Goldman Sachs Close to 1MDB Deal with US, but Malaysia Still Suing

Malaysia’s state prosecutor told media on Friday that he still plans to bring Goldman Sachs executives to court over their role in the country’s biggest corruption affair ever, even though the Wall Street bank is reportedly close to reaching a settlement with the US.

 

 

Malaysian Attorney General Tommy Thomas, in a 2019 photo. (Source: US Embassy KL [CC0])Malaysian Attorney General Tommy Thomas, in a 2019 photo. (Source: US Embassy KL [CC0])Goldman Sachs is negotiating with US authorities a US$2 billion settlement of the 1MDB scandal that would place blame on one of the bank’s Asian subsidiaries in Malaysia, Bloomberg reported on Thursday. 

The 1Malaysia Development Berhad scandal (1MDB scandal) erupted in 2015 when then-Prime Minister Najib Razak was accused of funneling millions from the fund to his private bank account.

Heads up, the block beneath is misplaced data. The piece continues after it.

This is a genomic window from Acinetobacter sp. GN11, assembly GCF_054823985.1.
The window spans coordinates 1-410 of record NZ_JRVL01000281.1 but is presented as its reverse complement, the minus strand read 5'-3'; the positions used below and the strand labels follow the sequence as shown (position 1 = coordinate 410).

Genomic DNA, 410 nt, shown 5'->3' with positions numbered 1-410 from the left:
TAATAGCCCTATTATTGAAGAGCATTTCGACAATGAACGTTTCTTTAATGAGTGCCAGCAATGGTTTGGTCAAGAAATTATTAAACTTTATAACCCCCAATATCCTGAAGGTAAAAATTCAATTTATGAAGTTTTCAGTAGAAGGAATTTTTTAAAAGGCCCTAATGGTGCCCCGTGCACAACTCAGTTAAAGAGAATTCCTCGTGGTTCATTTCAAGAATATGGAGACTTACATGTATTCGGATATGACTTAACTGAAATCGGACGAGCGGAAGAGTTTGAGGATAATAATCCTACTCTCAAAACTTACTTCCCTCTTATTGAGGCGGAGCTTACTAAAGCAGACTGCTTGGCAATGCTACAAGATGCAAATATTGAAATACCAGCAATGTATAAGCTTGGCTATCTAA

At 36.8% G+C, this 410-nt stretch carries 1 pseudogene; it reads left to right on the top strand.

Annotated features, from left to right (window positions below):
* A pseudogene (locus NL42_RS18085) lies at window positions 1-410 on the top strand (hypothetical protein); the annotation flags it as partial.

As more information emerged, the public found out that 1MDB was nearly $11.73b in debt.

Some of the debt resulted from $6.5 billion worth of bonds issued by Goldman Sachs. The bank allegedly made a $600 million profit from the deal, Bloomberg said.

A former Goldman partner previously pleaded guilty for his part in the scandal. Judicial proceedings against former Prime Minister Najib Razak are ongoing in Malaysia.

The country has raised charges against 17 Goldman Sachs executives in August and the country’s Attorney General, Tommy Thomas, told The Star on Friday that he still plans to pursue the case, regardless of any deals negotiated in other countries.

However he did note that "the door to settlement is always open.” 

Following the same line as Malaysian Prime Minister Dr. Mahathir Mohamad, he said the country will seek compensation from Goldman Sachs that includes the $6.5 billion value of bonds the bank arranged for 1MDB, plus interest. That brings the total to over $8 billion.